3 Questions for Balancing Empathy and Expectations as a Leader

Quite a while ago, I wrote about the “Es of LEadership” with empathy being one of them.  Not included in these essential “Es” was “expectations”.   And as the article on empathy points to, sometimes managing expectations and having empathy seem to be in direct conflict.

Setting, communicating, monitoring and maintaining expectations is a critical skill for leaders.  We must maximize performance of others through effectively setting expectations high and constantly pushing others to reach higher.  When we do so, we provide meaningful and challenging work, which has been shown to increase worker satisfaction leading to higher productivity (and profits).

Yet also as leaders, we always need to put people first, realizing they have demands both inside and outside of work.  People are our greatest asset, and we must be able to put ourselves in others’ shoes to lead effectively.  In other words, we must establish an empathetic approach to leading with a genuine interest in the whole person.

So what do we do when “e” of expectation seems to be in direct conflict with the “e” of empathy?

For example, say you have an employee that is not performing their job satisfactorily.  You are aware that this employee is dealing with several difficult personal issues.  He/she is in the process of getting a divorce, has a mom that is suffering from cancer and has recently brought a troubled teenager into his/her home to support.

You take off your shoes and walk around in his or hers for a bit to establish empathy towards them.  You feel for this person, yet they are not maintaining performance standards at work.  Do you talk to them?  Do you ignore the issue?

Bottom line, when do you lower your expectation bar for the sake of empathy??

Here are three questions to consider for how to respond when empathy and expectations seem to be in conflict:

 1.  Is the need to compromise expectations for empathy an established pattern or an isolated event?  In the above example, has the employee had an issue with performance before this set of personal issues arose or has the person been a star performer in the past? 

2. Does acting in empathy enable a continuation of bad choices? As a leader, our job in not to take ownership and responsibility for bad choices others have made either inside or outside of work and their subsequent consequences.  If you ignore expectations or lower them, will it enable the continuation of bad choices that impact not only your business but also the person?  You may have heard parents call this “tough love”.  And tough love is still love and empathy is a component of love.  Maintaining expectations may actually be an act of empathy.

3. Does empathy for one cause you to be lacking in empathy towards the whole? If we let someone’s performance suffer and it causes others who do a good job day in and day out to take up the slack that shouldn’t be their responsibility, then we aren’t acting as a leaders.  When we do this, we are communicating to those star performers that it is okay not to meet expectations. We are actually giving the person who seemingly needs empathy the green light to NOT act in empathy towards their team.  Realizing that our actions have consequences that impact the greater whole is important both for us and for conveying this message to others.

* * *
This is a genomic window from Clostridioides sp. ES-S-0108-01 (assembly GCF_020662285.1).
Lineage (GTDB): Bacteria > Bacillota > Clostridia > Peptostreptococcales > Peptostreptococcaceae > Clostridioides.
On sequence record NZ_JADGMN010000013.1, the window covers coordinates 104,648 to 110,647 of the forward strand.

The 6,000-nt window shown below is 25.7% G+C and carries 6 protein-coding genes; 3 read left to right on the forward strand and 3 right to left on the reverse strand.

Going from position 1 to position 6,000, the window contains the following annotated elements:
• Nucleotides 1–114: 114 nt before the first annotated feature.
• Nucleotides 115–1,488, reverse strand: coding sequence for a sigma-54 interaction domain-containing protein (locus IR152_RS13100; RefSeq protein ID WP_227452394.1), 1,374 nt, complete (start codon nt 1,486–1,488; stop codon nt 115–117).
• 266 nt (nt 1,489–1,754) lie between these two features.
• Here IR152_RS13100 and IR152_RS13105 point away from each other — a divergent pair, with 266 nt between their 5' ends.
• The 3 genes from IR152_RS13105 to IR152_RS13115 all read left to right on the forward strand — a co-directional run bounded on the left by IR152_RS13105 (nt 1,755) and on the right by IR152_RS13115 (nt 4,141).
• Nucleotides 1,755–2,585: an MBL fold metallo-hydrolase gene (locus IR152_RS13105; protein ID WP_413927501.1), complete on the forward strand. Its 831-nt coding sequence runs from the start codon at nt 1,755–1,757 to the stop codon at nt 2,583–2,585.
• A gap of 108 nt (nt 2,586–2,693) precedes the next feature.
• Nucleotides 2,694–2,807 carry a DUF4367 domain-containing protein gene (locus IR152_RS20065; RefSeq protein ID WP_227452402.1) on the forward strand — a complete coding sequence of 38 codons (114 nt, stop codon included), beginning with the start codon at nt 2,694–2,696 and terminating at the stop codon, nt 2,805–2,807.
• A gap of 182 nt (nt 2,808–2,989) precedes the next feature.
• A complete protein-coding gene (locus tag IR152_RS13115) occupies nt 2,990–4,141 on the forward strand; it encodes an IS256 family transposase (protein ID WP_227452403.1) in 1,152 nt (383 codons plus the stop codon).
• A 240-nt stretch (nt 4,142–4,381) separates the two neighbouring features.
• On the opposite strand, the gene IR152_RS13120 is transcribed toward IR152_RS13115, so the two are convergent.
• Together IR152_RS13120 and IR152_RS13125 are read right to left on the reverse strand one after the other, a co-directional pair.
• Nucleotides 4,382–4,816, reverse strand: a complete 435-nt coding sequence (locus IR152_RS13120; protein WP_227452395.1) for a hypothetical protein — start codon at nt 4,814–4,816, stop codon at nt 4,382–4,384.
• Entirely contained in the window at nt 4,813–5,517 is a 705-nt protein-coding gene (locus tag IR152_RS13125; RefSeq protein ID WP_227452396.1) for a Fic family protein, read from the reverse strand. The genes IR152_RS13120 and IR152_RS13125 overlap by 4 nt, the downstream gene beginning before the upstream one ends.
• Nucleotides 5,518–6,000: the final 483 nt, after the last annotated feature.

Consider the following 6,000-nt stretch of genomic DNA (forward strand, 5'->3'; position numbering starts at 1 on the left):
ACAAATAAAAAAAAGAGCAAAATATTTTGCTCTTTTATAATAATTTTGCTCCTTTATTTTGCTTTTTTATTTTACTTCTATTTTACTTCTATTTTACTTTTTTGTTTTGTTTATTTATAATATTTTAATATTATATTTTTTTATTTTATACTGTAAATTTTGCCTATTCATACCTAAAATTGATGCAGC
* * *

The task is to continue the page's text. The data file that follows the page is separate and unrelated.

If you walk through these questions and realize a person needs a break from responsibilities of the job in order to resolve situations and come back better able to perform and meet expectations, then my hope is that you allow that flexibility in your company policies for a leave of absence.   As Workforce magazine points out in its feature article- “A Monumental Problem” from the August 2014 issue, mental health, stress and burnout is a major issue in today’s workplace.  Sometimes the best thing to do is allow people opportunities to regroup and come back better for having that time.

However, if you walk through these questions and realize that you are just avoiding confrontation with empathy as your guise, become the better leader by tackling the difficult issue of refusing to lower the bar.  Often, when we lower our expectations that we know are fair expectations given the person’s skill level and expertise coupled with what is needed for the job, lowering the bar is potentially the inverse of empathetic.   It sabotages putting trust in people and empowering them to do a great job. And at our core, we all want to be valued and trusted.  When we take that away from people by avoiding difficult issues, we aren’t acting as leaders and we aren’t being very empathetic.

Mary Ila Ward

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